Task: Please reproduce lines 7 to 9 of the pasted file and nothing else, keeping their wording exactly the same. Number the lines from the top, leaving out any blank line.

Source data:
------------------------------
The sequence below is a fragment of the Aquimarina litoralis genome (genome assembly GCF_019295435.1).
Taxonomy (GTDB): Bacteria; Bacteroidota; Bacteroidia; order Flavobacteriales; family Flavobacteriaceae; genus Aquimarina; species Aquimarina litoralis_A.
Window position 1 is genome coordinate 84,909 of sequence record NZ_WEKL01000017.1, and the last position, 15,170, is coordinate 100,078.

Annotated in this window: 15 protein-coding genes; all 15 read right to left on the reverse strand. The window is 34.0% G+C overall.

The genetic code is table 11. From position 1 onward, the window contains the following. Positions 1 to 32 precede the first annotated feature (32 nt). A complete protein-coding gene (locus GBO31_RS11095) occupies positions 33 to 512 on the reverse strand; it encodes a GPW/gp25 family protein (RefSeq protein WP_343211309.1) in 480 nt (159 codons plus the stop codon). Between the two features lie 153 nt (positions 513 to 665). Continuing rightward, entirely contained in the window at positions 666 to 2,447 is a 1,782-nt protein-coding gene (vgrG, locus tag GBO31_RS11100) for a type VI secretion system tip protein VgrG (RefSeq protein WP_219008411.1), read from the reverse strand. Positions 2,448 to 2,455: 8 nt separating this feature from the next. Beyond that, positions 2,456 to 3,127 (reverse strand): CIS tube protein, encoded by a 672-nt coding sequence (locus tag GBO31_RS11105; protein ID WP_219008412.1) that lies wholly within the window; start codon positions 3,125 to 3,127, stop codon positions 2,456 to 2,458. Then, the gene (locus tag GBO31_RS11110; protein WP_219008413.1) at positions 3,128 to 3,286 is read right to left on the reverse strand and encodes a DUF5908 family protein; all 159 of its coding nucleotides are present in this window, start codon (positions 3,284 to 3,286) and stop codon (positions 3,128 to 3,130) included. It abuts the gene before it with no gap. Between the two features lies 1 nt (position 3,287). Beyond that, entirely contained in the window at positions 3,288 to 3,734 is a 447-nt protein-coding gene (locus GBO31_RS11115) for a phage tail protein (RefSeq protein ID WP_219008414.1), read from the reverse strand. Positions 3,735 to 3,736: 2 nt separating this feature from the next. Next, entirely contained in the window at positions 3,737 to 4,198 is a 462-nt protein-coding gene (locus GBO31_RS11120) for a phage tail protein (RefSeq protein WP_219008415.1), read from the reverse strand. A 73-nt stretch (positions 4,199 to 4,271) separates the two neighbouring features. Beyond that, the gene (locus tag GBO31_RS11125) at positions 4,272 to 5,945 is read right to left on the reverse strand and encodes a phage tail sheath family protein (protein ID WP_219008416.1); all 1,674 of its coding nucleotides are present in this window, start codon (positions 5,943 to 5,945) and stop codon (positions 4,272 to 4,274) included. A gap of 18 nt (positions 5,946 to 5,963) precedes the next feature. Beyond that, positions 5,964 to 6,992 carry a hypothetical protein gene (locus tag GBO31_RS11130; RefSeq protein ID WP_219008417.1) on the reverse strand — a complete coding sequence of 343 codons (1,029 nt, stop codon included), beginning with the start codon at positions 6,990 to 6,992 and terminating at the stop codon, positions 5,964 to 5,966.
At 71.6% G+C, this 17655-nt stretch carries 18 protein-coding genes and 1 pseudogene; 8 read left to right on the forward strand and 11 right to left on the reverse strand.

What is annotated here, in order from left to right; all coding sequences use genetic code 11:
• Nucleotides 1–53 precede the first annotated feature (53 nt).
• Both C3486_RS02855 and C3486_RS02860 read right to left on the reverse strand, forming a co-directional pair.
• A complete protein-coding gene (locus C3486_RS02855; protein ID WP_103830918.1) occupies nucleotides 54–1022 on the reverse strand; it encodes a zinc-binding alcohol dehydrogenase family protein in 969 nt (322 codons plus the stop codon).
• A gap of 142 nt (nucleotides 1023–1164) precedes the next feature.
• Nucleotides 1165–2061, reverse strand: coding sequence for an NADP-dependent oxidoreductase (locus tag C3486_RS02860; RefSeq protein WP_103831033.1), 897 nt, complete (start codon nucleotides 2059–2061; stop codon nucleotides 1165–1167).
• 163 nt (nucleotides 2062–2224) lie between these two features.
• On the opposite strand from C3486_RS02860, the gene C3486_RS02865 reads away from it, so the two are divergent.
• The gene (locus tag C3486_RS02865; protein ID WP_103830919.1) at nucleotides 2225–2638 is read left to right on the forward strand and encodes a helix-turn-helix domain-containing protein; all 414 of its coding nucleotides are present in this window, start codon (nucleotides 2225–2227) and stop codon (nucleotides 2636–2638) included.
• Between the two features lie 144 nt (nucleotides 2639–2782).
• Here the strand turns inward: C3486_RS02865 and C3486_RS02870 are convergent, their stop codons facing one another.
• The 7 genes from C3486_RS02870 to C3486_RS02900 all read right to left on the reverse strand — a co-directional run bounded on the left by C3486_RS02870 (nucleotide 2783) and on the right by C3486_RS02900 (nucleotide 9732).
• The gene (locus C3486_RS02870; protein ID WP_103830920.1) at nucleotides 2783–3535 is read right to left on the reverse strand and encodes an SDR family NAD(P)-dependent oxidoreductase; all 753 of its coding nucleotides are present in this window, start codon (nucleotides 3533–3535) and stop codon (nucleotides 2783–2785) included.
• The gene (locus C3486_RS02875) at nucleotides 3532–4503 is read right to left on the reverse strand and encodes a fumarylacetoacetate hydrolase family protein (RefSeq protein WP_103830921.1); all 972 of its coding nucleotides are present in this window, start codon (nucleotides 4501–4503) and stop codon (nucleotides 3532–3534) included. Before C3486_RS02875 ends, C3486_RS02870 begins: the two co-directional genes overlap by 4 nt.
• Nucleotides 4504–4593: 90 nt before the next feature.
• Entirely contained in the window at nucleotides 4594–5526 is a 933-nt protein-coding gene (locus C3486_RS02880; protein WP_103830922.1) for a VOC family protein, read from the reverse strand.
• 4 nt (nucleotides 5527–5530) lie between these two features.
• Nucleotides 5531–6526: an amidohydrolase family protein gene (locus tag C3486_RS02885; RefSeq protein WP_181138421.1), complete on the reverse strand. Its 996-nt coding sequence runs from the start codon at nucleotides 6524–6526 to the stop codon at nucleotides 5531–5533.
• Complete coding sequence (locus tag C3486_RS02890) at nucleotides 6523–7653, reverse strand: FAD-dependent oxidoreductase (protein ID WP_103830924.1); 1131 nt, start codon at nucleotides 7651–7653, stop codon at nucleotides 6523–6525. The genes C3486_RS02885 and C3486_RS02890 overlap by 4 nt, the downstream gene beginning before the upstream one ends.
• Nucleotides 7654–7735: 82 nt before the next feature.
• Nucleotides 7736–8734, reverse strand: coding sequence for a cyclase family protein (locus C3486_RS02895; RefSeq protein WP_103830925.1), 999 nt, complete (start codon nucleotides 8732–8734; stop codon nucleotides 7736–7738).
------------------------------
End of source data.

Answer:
What is annotated here, in order from left to right; all coding sequences use genetic code 11:
• Nucleotides 1–53 precede the first annotated feature (53 nt).
• Both C3486_RS02855 and C3486_RS02860 read right to left on the reverse strand, forming a co-directional pair.